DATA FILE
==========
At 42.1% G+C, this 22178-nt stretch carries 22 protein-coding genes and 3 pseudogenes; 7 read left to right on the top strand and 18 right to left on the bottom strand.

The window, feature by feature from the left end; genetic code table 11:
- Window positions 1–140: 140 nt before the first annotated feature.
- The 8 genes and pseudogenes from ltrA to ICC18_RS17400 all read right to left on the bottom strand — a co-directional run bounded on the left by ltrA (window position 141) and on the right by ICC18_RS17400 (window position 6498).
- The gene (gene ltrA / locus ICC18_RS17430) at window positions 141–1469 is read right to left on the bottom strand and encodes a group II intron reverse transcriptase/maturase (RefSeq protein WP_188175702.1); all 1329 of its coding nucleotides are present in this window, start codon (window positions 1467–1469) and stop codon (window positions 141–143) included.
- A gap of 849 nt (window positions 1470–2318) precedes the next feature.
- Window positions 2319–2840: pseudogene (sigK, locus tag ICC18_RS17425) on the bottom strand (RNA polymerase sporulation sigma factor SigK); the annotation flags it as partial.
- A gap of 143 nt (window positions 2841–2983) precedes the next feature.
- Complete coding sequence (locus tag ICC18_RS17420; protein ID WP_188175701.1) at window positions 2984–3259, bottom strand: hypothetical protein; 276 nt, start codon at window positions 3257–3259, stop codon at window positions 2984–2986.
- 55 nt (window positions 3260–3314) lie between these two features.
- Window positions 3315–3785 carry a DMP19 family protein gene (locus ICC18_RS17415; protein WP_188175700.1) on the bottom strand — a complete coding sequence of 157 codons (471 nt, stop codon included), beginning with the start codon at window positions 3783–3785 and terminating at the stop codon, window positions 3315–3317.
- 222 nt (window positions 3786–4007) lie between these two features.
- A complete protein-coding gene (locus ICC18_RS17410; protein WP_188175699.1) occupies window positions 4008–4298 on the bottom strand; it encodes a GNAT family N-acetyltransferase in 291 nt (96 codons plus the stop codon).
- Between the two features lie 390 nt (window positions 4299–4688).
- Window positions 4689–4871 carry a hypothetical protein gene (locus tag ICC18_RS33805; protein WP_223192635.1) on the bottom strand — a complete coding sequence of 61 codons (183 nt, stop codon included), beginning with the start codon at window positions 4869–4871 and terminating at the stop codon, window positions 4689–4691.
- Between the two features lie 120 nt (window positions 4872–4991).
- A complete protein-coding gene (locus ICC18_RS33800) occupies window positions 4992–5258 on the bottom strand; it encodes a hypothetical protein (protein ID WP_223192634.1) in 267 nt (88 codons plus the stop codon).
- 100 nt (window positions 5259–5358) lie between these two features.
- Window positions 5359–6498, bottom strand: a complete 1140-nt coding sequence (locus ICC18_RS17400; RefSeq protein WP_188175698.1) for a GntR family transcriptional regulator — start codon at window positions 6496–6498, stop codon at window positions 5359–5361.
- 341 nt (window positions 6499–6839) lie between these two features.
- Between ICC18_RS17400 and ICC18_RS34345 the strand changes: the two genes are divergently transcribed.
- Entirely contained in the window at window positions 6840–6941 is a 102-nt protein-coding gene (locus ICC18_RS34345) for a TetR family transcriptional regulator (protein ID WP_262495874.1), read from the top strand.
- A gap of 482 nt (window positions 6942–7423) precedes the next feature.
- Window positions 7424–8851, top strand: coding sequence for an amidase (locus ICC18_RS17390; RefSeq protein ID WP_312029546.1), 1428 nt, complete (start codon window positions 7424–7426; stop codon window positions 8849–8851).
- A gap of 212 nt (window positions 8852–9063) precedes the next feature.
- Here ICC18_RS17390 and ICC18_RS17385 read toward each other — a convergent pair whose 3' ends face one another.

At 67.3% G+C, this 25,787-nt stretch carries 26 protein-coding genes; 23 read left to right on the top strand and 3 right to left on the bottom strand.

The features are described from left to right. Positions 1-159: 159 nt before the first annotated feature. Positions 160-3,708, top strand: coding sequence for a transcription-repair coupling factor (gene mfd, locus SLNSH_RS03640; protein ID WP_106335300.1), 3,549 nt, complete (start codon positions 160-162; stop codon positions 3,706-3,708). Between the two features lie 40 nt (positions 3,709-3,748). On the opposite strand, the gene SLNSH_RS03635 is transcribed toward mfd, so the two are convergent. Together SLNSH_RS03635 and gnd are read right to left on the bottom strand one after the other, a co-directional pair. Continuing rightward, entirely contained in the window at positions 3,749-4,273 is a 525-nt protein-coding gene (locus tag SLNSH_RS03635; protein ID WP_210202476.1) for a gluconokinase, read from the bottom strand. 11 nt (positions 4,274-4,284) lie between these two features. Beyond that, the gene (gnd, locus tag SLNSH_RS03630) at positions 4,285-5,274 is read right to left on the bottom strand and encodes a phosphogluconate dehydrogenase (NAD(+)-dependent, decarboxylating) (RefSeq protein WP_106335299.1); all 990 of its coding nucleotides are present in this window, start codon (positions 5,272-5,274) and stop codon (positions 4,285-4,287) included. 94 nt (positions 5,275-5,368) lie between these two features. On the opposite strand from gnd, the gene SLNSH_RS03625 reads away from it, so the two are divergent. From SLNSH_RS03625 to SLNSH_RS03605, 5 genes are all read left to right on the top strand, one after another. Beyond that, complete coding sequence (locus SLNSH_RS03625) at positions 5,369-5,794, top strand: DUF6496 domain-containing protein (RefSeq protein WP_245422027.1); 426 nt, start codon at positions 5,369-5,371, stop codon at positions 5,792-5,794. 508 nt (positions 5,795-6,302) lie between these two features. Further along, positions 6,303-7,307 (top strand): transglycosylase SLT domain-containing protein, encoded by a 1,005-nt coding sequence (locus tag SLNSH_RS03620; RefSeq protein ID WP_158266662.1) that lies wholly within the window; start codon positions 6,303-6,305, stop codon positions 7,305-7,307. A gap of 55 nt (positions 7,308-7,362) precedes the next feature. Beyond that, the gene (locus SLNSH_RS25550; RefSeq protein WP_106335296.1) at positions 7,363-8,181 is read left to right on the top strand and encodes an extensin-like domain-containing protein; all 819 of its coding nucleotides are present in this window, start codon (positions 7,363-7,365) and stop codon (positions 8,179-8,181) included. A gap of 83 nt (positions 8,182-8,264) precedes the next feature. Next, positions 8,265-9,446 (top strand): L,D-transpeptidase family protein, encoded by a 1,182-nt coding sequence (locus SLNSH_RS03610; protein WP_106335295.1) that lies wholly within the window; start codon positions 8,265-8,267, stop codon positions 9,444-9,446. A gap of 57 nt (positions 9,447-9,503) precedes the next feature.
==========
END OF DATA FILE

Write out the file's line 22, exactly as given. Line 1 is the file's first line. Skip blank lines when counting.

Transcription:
- Entirely contained in the window at window positions 6840–6941 is a 102-nt protein-coding gene (locus ICC18_RS34345) for a TetR family transcriptional regulator (protein ID WP_262495874.1), read from the top strand.